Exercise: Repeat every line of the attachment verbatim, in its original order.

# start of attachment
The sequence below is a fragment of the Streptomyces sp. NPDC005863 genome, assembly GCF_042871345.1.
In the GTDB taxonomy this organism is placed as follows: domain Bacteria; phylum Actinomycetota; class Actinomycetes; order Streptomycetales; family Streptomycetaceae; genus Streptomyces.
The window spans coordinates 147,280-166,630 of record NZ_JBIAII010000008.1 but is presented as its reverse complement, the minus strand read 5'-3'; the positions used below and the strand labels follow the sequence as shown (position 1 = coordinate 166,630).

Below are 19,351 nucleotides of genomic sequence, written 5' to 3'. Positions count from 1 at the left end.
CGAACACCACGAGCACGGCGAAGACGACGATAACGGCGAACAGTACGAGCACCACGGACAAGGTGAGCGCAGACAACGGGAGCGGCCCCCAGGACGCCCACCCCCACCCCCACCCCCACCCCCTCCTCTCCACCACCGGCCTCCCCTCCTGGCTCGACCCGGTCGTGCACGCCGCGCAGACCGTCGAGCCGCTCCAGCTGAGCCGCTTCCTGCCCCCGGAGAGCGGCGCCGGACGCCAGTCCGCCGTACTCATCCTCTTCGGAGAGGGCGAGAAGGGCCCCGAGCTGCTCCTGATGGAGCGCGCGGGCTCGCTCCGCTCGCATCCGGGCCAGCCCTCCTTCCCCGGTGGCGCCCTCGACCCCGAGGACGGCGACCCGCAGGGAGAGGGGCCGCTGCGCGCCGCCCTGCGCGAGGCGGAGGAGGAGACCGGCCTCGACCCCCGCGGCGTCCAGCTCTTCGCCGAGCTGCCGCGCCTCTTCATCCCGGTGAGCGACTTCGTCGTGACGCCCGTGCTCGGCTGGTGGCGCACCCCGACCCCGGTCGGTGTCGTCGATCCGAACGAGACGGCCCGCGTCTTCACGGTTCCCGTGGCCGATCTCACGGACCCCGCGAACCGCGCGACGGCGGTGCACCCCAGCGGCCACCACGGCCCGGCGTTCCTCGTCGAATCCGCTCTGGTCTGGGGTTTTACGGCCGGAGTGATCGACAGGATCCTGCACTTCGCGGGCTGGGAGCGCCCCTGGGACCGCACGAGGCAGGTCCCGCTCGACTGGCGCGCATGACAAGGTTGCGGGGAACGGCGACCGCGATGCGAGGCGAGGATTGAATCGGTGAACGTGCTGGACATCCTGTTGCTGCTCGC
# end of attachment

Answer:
The sequence below is a fragment of the Streptomyces sp. NPDC005863 genome, assembly GCF_042871345.1.
In the GTDB taxonomy this organism is placed as follows: domain Bacteria; phylum Actinomycetota; class Actinomycetes; order Streptomycetales; family Streptomycetaceae; genus Streptomyces.
The window spans coordinates 147,280-166,630 of record NZ_JBIAII010000008.1 but is presented as its reverse complement, the minus strand read 5'-3'; the positions used below and the strand labels follow the sequence as shown (position 1 = coordinate 166,630).

Below are 19,351 nucleotides of genomic sequence, written 5' to 3'. Positions count from 1 at the left end.
CGAACACCACGAGCACGGCGAAGACGACGATAACGGCGAACAGTACGAGCACCACGGACAAGGTGAGCGCAGACAACGGGAGCGGCCCCCAGGACGCCCACCCCCACCCCCACCCCCACCCCCTCCTCTCCACCACCGGCCTCCCCTCCTGGCTCGACCCGGTCGTGCACGCCGCGCAGACCGTCGAGCCGCTCCAGCTGAGCCGCTTCCTGCCCCCGGAGAGCGGCGCCGGACGCCAGTCCGCCGTACTCATCCTCTTCGGAGAGGGCGAGAAGGGCCCCGAGCTGCTCCTGATGGAGCGCGCGGGCTCGCTCCGCTCGCATCCGGGCCAGCCCTCCTTCCCCGGTGGCGCCCTCGACCCCGAGGACGGCGACCCGCAGGGAGAGGGGCCGCTGCGCGCCGCCCTGCGCGAGGCGGAGGAGGAGACCGGCCTCGACCCCCGCGGCGTCCAGCTCTTCGCCGAGCTGCCGCGCCTCTTCATCCCGGTGAGCGACTTCGTCGTGACGCCCGTGCTCGGCTGGTGGCGCACCCCGACCCCGGTCGGTGTCGTCGATCCGAACGAGACGGCCCGCGTCTTCACGGTTCCCGTGGCCGATCTCACGGACCCCGCGAACCGCGCGACGGCGGTGCACCCCAGCGGCCACCACGGCCCGGCGTTCCTCGTCGAATCCGCTCTGGTCTGGGGTTTTACGGCCGGAGTGATCGACAGGATCCTGCACTTCGCGGGCTGGGAGCGCCCCTGGGACCGCACGAGGCAGGTCCCGCTCGACTGGCGCGCATGACAAGGTTGCGGGGAACGGCGACCGCGATGCGAGGCGAGGATTGAATCGGTGAACGTGCTGGACATCCTGTTGCTGCTCGC